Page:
Does The Amino Acid Glycine Elevate Blood Pressure?

The Western diet is a known driver of disease because it is devoid of adequate nutrients and also contains metabolic poisons. In particular, the Western diet is increasingly being linked to cardiovascular disease, and regular consumption is known to elevate blood pressure. Some evidence suggests that the very high animal protein content of the Western diet may contribute to blood pressure elevations. This viewpoint is controversial, and it must be clear that associations are not the same as cause and effect. For example, the lower blood pressure seen in vegetarians might relate to their higher potassium intake through their increased consumption of fruits and vegetables. However, the amino acid profiles of vegetable and animal proteins are quite different. Animal protein tends to be high in alanine, arginine, aspartic acid, glycine, histidine, lysine, methionine and threonine, whereas vegetable protein tends to be high in cysteine, glutamic acid, phenylalanine, proline and serine. These differing profiles may initiate quite different physiological responses.

Researchers have attempted to assess the associations between dietary amino acids and blood pressure using observational studies. This sort of study involves measuring a number of parameters in free living subjects and trying to find associations between the parameters. In one study1, the dietary intake of amino acids was estimated from a food questionnaire and the blood pressure of subjects were then taken on a number of occasions to assess any possible correlations. As a percentage of total protein intake, dietary glycine was found to be associated with blood pressure. Because of the risk of confounding variables, the authors then re-assessed the association between glycine and blood pressure by controlling for other factors that are known to cause elevations in blood pressure (for example, maybe glycine intake increases with age and age is actually the cause of the elevated blood pressure). However, when they did this for 16 known confounding variables the association between glycine and blood pressure remained.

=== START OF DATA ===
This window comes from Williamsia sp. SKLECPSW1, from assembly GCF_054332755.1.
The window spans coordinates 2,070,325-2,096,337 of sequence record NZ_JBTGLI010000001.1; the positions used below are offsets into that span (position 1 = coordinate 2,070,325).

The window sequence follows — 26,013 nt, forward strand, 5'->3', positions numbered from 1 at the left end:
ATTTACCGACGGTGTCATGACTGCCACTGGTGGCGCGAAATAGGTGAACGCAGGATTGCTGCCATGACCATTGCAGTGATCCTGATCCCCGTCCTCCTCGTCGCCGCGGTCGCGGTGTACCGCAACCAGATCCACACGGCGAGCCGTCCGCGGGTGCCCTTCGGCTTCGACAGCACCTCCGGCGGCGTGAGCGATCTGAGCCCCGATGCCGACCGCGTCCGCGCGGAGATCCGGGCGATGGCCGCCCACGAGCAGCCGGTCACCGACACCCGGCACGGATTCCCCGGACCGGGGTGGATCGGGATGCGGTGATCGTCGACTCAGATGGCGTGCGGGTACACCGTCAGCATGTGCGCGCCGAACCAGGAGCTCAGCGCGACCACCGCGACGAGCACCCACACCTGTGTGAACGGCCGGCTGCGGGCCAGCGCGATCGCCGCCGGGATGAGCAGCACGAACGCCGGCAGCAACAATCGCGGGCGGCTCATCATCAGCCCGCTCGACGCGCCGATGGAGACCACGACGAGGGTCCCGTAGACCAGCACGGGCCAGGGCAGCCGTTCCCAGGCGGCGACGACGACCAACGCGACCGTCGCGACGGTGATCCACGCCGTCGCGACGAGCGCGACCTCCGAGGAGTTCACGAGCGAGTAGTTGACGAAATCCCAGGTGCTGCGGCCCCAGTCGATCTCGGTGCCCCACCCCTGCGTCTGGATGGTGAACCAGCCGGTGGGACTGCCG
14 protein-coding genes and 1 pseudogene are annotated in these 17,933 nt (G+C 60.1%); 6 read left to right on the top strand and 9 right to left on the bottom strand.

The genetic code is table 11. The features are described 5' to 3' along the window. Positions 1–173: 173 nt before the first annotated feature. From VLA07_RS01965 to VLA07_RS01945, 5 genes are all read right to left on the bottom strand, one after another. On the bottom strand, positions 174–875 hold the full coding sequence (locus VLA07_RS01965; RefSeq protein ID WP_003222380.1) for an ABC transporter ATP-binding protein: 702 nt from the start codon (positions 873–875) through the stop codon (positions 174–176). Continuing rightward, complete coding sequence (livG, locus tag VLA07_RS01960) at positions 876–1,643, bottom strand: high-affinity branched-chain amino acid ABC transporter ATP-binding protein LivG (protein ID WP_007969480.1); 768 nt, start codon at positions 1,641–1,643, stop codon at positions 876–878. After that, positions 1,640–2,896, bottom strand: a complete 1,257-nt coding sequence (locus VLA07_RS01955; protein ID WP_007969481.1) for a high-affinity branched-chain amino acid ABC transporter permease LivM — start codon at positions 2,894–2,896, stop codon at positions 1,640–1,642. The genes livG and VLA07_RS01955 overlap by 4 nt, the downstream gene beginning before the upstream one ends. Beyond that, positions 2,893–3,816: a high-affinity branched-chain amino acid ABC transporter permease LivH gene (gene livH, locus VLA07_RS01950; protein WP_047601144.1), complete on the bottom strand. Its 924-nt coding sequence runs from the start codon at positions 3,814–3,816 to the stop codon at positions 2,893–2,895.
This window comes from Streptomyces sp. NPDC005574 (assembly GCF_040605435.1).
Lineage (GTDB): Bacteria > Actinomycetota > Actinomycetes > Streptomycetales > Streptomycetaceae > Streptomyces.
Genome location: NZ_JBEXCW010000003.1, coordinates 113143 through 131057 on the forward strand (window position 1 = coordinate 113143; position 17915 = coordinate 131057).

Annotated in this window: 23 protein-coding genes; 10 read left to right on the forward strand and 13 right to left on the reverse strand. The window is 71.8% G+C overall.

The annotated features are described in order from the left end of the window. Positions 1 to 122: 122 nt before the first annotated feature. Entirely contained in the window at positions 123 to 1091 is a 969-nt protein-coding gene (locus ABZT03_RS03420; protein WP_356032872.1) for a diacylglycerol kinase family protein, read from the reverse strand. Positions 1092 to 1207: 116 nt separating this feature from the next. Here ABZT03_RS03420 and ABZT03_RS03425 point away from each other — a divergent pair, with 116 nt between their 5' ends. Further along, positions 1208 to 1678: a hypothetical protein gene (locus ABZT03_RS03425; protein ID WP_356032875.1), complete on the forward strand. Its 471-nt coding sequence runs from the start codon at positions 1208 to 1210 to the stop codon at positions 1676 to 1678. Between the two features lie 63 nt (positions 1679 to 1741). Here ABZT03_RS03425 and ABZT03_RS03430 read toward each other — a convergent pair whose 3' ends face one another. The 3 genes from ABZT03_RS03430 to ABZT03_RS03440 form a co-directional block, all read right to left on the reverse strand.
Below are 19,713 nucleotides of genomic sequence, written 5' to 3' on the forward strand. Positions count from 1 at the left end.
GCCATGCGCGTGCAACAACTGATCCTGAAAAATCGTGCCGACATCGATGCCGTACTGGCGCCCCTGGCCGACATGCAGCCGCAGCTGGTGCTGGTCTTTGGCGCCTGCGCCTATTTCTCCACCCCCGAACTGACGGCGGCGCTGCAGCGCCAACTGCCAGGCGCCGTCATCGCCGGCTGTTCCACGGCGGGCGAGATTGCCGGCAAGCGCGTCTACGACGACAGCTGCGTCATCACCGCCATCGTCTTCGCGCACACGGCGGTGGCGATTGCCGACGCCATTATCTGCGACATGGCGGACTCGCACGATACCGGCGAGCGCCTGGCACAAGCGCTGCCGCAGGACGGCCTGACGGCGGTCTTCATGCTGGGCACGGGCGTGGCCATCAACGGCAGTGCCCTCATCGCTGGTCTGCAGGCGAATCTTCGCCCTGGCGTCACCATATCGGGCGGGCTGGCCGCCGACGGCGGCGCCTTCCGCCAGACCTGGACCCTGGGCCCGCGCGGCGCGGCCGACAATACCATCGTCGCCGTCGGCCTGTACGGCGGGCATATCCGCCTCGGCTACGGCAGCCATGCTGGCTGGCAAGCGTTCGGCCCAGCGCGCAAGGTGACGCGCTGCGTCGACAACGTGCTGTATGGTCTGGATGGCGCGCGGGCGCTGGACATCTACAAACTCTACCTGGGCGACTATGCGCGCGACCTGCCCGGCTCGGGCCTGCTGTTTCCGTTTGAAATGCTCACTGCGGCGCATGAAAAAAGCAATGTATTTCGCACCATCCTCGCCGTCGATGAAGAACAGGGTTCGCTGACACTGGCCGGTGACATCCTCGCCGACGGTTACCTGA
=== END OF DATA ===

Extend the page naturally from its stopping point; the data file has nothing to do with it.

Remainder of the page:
From the data the authors estimated that for each additional 0.71 grams per day of glycine, there was an increase in systolic blood pressure of 2 to 3 mm Hg. When the authors assessed the origins of the subjects in the study, they found that the association between glycine and blood pressure was higher in Westerners when compared to Asians. This is interesting because while meat in the main form of protein in Western nations, in the Asian populations of the East, vegetable proteins predominate. The same authors had performed similar research previously and found that glutamic acid, an amino acid found in high concentrations in vegetable protein was inversely associated with blood pressure. This supports the current nutritional view that diets high in plant material are beneficial to the health because they have blood pressure lowering effects. As to the question of whether amino acids can actually cause those effects, or are simply markers of a type of diet consumed, the answer is not known. However, no mechanisms exists to explain the ability of individual amino acids in protein to affect blood pressure.


1Stamler, J., Brown, I. J., Daviglus, M. L., Chan, Q., Miura, K., Okuda, N., Ueshima, H., Zhao, L. and Elliott, P. 2013. Dietary glycine and blood pressure: the International Study on Macro/Micronutrients and Blood Pressure. American Journal of Clinical Nutrition. 98: 136-145

About Robert Barrington

Robert Barrington is a writer, nutritionist, lecturer and philosopher.
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